Readings: 2 Kings 2:1-12 (Elijah and Elisha); Mark 9:2-9 (The Transfiguration)
On Friday evening my daughter and I watched a movie called Extremely Loud and Incredibly Close, based on the book of the same name by Jonathan Safran Foer. The story centers around a boy named Oskar Schell whose father died in the September 11 attacks on the World Trade Center in New York City. That happened nearly 14 years ago -- what Oskar called “the worst day.” It was perhaps the most traumatic event to happen in our country, as we watched the Towers collapse and more than 2000 people die.
The movie is very emotionally intense, and I would not recommend it for young children. But I can tell you that Oskar was very close to his dad and loved him very much. His dad used to create elaborate expeditions for him to find objects throughout the city. After his father died, Oskar found a key in a vase in his father’s closet with the name “Black” written on the envelope. The rest of the movie is about Oskar’s quest to contact every person with the last name of Black in the city of New York to find the lock which the key will open. The movie flashes back to Oskar’s wonderful memories of his father as well as the terror of the day his world came crashing down around him. Oskar’s quest to find the lock for the key is his attempt to make sense of what has happened and keep some kind of connection to his father.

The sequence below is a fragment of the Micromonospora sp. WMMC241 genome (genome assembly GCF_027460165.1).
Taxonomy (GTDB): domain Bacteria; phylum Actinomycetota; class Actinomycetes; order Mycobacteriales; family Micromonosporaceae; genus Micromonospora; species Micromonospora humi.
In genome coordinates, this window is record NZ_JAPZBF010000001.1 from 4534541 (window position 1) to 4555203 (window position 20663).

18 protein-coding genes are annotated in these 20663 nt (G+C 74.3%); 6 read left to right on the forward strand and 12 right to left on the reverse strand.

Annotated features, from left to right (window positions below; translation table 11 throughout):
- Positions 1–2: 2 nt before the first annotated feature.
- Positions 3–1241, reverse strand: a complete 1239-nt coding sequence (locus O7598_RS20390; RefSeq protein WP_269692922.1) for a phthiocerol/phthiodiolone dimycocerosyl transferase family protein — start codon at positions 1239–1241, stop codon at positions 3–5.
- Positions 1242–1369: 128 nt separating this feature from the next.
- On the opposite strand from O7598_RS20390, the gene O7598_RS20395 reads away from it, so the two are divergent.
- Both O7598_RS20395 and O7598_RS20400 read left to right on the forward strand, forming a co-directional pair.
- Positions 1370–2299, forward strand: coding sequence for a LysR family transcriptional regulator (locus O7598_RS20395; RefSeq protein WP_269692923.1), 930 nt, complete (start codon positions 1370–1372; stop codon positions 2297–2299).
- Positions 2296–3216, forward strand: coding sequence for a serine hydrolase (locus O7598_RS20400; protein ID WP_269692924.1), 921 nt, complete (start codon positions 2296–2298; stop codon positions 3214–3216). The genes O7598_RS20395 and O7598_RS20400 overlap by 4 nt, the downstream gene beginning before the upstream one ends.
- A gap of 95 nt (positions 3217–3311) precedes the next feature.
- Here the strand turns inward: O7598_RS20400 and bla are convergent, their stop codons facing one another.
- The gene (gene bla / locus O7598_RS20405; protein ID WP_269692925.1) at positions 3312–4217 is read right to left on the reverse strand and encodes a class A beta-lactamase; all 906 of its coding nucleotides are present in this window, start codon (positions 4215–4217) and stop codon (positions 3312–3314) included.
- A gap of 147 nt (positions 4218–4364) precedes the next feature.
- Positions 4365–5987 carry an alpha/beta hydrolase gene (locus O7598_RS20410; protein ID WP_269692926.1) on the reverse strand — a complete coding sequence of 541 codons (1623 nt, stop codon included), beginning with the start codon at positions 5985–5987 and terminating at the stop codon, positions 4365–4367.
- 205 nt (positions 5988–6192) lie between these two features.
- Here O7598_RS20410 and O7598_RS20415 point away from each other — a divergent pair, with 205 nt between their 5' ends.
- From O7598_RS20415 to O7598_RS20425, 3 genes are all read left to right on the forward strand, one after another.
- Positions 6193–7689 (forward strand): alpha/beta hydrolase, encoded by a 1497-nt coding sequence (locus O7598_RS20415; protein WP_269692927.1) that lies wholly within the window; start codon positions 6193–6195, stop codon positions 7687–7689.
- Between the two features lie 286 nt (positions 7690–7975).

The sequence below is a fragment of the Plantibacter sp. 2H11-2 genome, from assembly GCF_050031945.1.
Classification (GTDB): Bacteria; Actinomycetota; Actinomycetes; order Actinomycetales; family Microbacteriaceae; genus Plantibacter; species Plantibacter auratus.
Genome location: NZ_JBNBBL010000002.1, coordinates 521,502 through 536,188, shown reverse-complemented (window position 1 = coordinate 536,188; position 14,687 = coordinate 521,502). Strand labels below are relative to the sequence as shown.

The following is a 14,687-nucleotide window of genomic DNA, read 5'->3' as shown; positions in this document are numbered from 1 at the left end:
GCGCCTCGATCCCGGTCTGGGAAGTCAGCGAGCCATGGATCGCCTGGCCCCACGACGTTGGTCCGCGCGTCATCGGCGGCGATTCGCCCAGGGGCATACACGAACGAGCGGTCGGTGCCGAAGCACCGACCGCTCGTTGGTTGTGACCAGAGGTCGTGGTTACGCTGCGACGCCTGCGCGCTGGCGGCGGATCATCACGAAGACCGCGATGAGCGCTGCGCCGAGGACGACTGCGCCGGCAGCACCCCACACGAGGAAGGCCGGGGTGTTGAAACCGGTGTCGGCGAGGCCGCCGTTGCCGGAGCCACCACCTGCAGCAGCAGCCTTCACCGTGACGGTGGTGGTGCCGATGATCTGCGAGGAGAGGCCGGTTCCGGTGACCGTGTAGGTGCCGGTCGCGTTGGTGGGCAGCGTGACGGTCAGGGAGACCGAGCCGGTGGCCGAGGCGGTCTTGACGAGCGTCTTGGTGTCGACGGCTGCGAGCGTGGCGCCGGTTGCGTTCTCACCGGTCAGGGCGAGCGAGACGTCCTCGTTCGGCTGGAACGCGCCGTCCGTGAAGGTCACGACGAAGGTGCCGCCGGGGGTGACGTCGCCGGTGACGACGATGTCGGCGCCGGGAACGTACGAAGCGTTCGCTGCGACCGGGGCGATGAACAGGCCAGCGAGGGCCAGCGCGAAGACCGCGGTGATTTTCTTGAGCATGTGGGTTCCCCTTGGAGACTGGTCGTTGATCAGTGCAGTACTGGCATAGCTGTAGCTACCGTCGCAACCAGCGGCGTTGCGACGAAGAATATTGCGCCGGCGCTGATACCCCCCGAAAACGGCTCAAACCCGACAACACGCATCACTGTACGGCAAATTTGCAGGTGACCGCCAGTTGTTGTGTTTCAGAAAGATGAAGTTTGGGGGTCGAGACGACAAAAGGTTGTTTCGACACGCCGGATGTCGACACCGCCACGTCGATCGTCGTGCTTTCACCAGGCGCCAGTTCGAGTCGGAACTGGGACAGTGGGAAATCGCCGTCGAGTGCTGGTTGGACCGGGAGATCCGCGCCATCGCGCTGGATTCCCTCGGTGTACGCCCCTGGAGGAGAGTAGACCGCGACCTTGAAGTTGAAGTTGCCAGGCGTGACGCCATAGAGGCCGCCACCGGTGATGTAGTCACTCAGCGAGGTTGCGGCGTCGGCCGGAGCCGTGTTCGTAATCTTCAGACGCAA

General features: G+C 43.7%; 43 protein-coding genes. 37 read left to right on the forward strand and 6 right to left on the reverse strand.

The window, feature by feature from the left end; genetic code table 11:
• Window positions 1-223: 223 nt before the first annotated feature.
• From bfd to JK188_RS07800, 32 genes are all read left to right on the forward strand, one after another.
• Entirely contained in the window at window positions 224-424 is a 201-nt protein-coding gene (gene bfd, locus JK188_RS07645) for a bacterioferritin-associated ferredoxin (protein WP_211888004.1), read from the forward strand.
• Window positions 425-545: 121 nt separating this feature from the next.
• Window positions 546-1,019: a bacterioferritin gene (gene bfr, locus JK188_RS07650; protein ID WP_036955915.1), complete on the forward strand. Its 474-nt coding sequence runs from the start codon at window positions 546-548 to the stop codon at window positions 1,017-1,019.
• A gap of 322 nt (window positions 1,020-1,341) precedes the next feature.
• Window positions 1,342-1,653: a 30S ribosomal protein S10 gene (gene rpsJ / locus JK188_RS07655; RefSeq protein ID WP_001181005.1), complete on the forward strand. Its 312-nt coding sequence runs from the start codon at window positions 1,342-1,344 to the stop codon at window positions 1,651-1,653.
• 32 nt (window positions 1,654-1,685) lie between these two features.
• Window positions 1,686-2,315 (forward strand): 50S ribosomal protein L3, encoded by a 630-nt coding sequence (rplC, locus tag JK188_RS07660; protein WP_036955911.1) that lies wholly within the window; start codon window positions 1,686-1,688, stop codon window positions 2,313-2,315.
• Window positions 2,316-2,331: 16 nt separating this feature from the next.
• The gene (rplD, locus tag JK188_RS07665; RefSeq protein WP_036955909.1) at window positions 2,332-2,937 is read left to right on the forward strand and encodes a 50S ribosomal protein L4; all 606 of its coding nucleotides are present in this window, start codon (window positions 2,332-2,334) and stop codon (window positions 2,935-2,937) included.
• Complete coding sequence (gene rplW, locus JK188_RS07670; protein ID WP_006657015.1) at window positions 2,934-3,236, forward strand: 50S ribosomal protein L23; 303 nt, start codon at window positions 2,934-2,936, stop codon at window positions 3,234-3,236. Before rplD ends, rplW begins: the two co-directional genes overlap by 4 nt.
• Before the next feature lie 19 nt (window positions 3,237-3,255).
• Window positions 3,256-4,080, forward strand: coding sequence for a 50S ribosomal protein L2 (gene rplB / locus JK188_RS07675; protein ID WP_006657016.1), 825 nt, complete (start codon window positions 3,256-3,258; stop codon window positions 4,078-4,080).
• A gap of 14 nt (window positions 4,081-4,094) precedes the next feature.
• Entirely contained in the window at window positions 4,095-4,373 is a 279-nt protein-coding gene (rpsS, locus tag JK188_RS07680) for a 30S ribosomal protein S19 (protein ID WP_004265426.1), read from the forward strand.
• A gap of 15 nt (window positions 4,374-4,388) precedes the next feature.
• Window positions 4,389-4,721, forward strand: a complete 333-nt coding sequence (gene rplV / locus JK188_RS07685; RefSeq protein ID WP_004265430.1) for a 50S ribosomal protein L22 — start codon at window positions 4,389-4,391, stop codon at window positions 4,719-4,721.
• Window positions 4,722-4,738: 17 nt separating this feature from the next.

We had another story in our readings today about someone losing a man who was very close to him, almost like a father. It is the story of Elisha whose teacher Elijah was taken away in a chariot of fire, leaving Elisha to carry on without him.
Elisha had followed his master from the moment they met, when Elisha was a young man, plowing his father's field. He was completely devoted to Elijah, as we saw in our skit. When Elijah wanted his young student to stay behind as he was coming to the end of his earthly journey, Elisha refused. He insisted on accompanying his master to the very end. And he makes a bold request of his master – to receive a double share of his spirit. Elijah tells him that if he can see him being taken up into heaven – if he can withstand the pain of that vision – then he will indeed receive Elijah’s spirit. And sure enough, after he watched his master swept up into heaven by the chariots of fire, he is able to perform miracles and spread God’s word even more powerfully than Elijah.The other story we heard today was about another amazing experience – Jesus taking some of his disciples up on a mountain so that they could catch a glimpse of who he really was – the Son of God. The disciples don’t know it then, but they will not have their teacher with them for much longer. After they come down from the mountain they will be starting on the journey to Jerusalem and, finally, to Jesus’ death at Calvary on the cross. It will be what Oskar would call “the worst day,” when their world will come crashing down around them.